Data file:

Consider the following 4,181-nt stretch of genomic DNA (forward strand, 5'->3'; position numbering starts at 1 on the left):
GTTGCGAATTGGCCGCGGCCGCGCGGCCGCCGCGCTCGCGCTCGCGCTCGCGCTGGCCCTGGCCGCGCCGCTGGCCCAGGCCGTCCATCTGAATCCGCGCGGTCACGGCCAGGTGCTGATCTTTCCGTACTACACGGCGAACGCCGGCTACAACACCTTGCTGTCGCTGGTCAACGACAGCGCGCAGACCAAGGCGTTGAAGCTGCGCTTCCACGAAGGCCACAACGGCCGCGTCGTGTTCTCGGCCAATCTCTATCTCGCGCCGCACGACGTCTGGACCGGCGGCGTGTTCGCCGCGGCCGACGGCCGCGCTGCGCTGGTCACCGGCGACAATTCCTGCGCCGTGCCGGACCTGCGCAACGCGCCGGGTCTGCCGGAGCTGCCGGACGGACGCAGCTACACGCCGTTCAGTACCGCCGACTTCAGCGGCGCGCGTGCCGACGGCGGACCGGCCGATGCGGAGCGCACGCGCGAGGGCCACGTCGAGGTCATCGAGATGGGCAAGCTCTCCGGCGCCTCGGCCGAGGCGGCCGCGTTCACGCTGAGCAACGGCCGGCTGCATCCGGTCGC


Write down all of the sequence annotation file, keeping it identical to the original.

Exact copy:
Consider the following 4,181-nt stretch of genomic DNA (forward strand, 5'->3'; position numbering starts at 1 on the left):
GTTGCGAATTGGCCGCGGCCGCGCGGCCGCCGCGCTCGCGCTCGCGCTCGCGCTGGCCCTGGCCGCGCCGCTGGCCCAGGCCGTCCATCTGAATCCGCGCGGTCACGGCCAGGTGCTGATCTTTCCGTACTACACGGCGAACGCCGGCTACAACACCTTGCTGTCGCTGGTCAACGACAGCGCGCAGACCAAGGCGTTGAAGCTGCGCTTCCACGAAGGCCACAACGGCCGCGTCGTGTTCTCGGCCAATCTCTATCTCGCGCCGCACGACGTCTGGACCGGCGGCGTGTTCGCCGCGGCCGACGGCCGCGCTGCGCTGGTCACCGGCGACAATTCCTGCGCCGTGCCGGACCTGCGCAACGCGCCGGGTCTGCCGGAGCTGCCGGACGGACGCAGCTACACGCCGTTCAGTACCGCCGACTTCAGCGGCGCGCGTGCCGACGGCGGACCGGCCGATGCGGAGCGCACGCGCGAGGGCCACGTCGAGGTCATCGAGATGGGCAAGCTCTCCGGCGCCTCGGCCGAGGCGGCCGCGTTCACGCTGAGCAACGGCCGGCTGCATCCGGTCGC